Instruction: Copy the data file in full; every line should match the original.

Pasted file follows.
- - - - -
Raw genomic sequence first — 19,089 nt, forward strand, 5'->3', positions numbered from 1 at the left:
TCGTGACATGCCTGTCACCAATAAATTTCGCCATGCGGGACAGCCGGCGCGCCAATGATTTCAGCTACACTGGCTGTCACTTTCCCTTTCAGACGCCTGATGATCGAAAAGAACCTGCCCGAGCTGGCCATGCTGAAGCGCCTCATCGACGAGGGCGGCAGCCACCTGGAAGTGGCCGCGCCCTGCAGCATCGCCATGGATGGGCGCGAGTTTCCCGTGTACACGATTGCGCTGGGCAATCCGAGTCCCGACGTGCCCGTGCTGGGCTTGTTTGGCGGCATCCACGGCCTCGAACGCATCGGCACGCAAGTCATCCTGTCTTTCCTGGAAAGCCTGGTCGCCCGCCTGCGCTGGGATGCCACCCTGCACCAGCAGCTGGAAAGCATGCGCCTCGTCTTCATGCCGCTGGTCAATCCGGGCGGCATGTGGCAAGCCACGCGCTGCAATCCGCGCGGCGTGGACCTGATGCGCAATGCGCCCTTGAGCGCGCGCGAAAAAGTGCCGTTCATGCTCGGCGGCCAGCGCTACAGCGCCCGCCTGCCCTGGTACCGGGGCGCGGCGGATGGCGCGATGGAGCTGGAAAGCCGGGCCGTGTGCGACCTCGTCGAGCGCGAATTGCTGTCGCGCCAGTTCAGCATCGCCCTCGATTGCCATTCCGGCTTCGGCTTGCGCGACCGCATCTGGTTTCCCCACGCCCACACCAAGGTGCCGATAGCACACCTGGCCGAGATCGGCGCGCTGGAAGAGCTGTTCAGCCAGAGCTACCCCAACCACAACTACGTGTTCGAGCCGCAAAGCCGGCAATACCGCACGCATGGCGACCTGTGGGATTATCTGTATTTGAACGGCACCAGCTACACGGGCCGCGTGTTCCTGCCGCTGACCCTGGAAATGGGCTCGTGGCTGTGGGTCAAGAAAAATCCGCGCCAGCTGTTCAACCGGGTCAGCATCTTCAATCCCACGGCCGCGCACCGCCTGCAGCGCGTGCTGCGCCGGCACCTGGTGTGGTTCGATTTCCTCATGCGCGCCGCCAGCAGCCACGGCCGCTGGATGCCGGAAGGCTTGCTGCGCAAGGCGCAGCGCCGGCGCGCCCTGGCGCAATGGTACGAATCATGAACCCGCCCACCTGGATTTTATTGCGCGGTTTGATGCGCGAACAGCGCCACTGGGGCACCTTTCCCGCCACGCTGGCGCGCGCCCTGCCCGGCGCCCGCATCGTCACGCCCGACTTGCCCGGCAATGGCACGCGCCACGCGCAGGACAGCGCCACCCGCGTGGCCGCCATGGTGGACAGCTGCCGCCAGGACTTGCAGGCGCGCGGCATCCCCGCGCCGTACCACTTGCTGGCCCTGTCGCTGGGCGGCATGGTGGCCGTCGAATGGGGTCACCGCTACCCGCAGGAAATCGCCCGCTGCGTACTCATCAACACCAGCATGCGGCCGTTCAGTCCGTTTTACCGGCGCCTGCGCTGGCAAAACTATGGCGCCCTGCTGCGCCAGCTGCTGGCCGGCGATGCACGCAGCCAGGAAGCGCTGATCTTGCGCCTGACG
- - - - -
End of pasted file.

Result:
Raw genomic sequence first — 19,089 nt, forward strand, 5'->3', positions numbered from 1 at the left:
TCGTGACATGCCTGTCACCAATAAATTTCGCCATGCGGGACAGCCGGCGCGCCAATGATTTCAGCTACACTGGCTGTCACTTTCCCTTTCAGACGCCTGATGATCGAAAAGAACCTGCCCGAGCTGGCCATGCTGAAGCGCCTCATCGACGAGGGCGGCAGCCACCTGGAAGTGGCCGCGCCCTGCAGCATCGCCATGGATGGGCGCGAGTTTCCCGTGTACACGATTGCGCTGGGCAATCCGAGTCCCGACGTGCCCGTGCTGGGCTTGTTTGGCGGCATCCACGGCCTCGAACGCATCGGCACGCAAGTCATCCTGTCTTTCCTGGAAAGCCTGGTCGCCCGCCTGCGCTGGGATGCCACCCTGCACCAGCAGCTGGAAAGCATGCGCCTCGTCTTCATGCCGCTGGTCAATCCGGGCGGCATGTGGCAAGCCACGCGCTGCAATCCGCGCGGCGTGGACCTGATGCGCAATGCGCCCTTGAGCGCGCGCGAAAAAGTGCCGTTCATGCTCGGCGGCCAGCGCTACAGCGCCCGCCTGCCCTGGTACCGGGGCGCGGCGGATGGCGCGATGGAGCTGGAAAGCCGGGCCGTGTGCGACCTCGTCGAGCGCGAATTGCTGTCGCGCCAGTTCAGCATCGCCCTCGATTGCCATTCCGGCTTCGGCTTGCGCGACCGCATCTGGTTTCCCCACGCCCACACCAAGGTGCCGATAGCACACCTGGCCGAGATCGGCGCGCTGGAAGAGCTGTTCAGCCAGAGCTACCCCAACCACAACTACGTGTTCGAGCCGCAAAGCCGGCAATACCGCACGCATGGCGACCTGTGGGATTATCTGTATTTGAACGGCACCAGCTACACGGGCCGCGTGTTCCTGCCGCTGACCCTGGAAATGGGCTCGTGGCTGTGGGTCAAGAAAAATCCGCGCCAGCTGTTCAACCGGGTCAGCATCTTCAATCCCACGGCCGCGCACCGCCTGCAGCGCGTGCTGCGCCGGCACCTGGTGTGGTTCGATTTCCTCATGCGCGCCGCCAGCAGCCACGGCCGCTGGATGCCGGAAGGCTTGCTGCGCAAGGCGCAGCGCCGGCGCGCCCTGGCGCAATGGTACGAATCATGAACCCGCCCACCTGGATTTTATTGCGCGGTTTGATGCGCGAACAGCGCCACTGGGGCACCTTTCCCGCCACGCTGGCGCGCGCCCTGCCCGGCGCCCGCATCGTCACGCCCGACTTGCCCGGCAATGGCACGCGCCACGCGCAGGACAGCGCCACCCGCGTGGCCGCCATGGTGGACAGCTGCCGCCAGGACTTGCAGGCGCGCGGCATCCCCGCGCCGTACCACTTGCTGGCCCTGTCGCTGGGCGGCATGGTGGCCGTCGAATGGGGTCACCGCTACCCGCAGGAAATCGCCCGCTGCGTACTCATCAACACCAGCATGCGGCCGTTCAGTCCGTTTTACCGGCGCCTGCGCTGGCAAAACTATGGCGCCCTGCTGCGCCAGCTGCTGGCCGGCGATGCACGCAGCCAGGAAGCGCTGATCTTGCGCCTGACG